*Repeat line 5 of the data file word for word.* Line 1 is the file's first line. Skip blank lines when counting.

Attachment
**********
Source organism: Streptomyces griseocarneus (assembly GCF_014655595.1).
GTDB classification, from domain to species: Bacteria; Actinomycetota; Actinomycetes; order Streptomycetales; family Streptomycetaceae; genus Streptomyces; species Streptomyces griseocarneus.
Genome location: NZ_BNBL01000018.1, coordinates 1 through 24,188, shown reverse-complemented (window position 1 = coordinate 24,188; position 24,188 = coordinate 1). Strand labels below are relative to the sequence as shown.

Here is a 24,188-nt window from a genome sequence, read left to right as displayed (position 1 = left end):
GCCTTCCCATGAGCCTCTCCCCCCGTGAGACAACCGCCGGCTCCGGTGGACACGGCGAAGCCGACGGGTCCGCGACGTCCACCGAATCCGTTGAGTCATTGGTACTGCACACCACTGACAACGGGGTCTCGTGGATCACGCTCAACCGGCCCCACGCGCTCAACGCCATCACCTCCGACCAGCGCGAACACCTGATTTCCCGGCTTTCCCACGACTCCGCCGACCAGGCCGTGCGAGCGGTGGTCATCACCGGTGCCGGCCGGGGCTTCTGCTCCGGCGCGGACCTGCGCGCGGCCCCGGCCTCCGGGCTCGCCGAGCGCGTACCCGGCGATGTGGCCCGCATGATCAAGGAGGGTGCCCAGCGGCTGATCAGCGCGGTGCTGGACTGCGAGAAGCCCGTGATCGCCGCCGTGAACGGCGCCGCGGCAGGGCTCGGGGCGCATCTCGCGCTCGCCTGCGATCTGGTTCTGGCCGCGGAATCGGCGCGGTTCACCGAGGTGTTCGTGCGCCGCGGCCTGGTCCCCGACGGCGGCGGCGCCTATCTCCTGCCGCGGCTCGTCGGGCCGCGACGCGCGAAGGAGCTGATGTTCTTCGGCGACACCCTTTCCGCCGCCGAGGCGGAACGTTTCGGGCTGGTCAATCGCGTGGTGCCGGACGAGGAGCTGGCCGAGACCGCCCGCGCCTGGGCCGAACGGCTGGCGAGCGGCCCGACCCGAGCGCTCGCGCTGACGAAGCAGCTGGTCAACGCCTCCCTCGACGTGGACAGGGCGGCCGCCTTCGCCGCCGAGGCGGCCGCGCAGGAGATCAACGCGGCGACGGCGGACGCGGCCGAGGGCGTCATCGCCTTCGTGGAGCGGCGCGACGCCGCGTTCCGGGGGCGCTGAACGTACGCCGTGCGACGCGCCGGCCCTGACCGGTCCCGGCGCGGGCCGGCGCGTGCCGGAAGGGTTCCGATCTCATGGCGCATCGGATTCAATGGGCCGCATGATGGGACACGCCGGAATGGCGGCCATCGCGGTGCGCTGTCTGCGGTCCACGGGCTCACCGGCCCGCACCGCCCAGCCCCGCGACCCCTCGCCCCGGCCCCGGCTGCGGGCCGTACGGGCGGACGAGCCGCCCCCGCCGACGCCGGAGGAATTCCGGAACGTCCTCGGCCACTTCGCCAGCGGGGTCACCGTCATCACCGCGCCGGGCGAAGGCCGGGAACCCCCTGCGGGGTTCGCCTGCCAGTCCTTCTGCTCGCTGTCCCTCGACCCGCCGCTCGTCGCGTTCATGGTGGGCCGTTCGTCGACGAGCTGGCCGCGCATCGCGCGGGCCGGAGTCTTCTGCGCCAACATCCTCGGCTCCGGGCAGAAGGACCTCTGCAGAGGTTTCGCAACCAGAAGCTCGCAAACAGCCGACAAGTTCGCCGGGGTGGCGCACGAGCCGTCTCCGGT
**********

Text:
GCCTTCCCATGAGCCTCTCCCCCCGTGAGACAACCGCCGGCTCCGGTGGACACGGCGAAGCCGACGGGTCCGCGACGTCCACCGAATCCGTTGAGTCATTGGTACTGCACACCACTGACAACGGGGTCTCGTGGATCACGCTCAACCGGCCCCACGCGCTCAACGCCATCACCTCCGACCAGCGCGAACACCTGATTTCCCGGCTTTCCCACGACTCCGCCGACCAGGCCGTGCGAGCGGTGGTCATCACCGGTGCCGGCCGGGGCTTCTGCTCCGGCGCGGACCTGCGCGCGGCCCCGGCCTCCGGGCTCGCCGAGCGCGTACCCGGCGATGTGGCCCGCATGATCAAGGAGGGTGCCCAGCGGCTGATCAGCGCGGTGCTGGACTGCGAGAAGCCCGTGATCGCCGCCGTGAACGGCGCCGCGGCAGGGCTCGGGGCGCATCTCGCGCTCGCCTGCGATCTGGTTCTGGCCGCGGAATCGGCGCGGTTCACCGAGGTGTTCGTGCGCCGCGGCCTGGTCCCCGACGGCGGCGGCGCCTATCTCCTGCCGCGGCTCGTCGGGCCGCGACGCGCGAAGGAGCTGATGTTCTTCGGCGACACCCTTTCCGCCGCCGAGGCGGAACGTTTCGGGCTGGTCAATCGCGTGGTGCCGGACGAGGAGCTGGCCGAGACCGCCCGCGCCTGGGCCGAACGGCTGGCGAGCGGCCCGACCCGAGCGCTCGCGCTGACGAAGCAGCTGGTCAACGCCTCCCTCGACGTGGACAGGGCGGCCGCCTTCGCCGCCGAGGCGGCCGCGCAGGAGATCAACGCGGCGACGGCGGACGCGGCCGAGGGCGTCATCGCCTTCGTGGAGCGGCGCGACGCCGCGTTCCGGGGGCGCTGAACGTACGCCGTGCGACGCGCCGGCCCTGACCGGTCCCGGCGCGGGCCGGCGCGTGCCGGAAGGGTTCCGATCTCATGGCGCATCGGATTCAATGGGCCGCATGATGGGACACGCCGGAATGGCGGCCATCGCGGTGCGCTGTCTGCGGTCCACGGGCTCACCGGCCCGCACCGCCCAGCCCCGCGACCCCTCGCCCCGGCCCCGGCTGCGGGCCGTACGGGCGGACGAGCCGCCCCCGCCGACGCCGGAGGAATTCCGGAACGTCCTCGGCCACTTCGCCAGCGGGGTCACCGTCATCACCGCGCCGGGCGAAGGCCGGGAACCCCCTGCGGGGTTCGCCTGCCAGTCCTTCTGCTCGCTGTCCCTCGACCCGCCGCTCGTCGCGTTCATGGTGGGCCGTTCGTCGACGAGCTGGCCGCGCATCGCGCGGGCCGGAGTCTTCTGCGCCAACATCCTCGGCTCCGGGCAGAAGGACCTCTGCAGAGGTTTCGCAACCAGAAGCTCGCAAACAGCCGACAAGTTCGCCGGGGTGGCGCACGAGCCGTCTCCGGT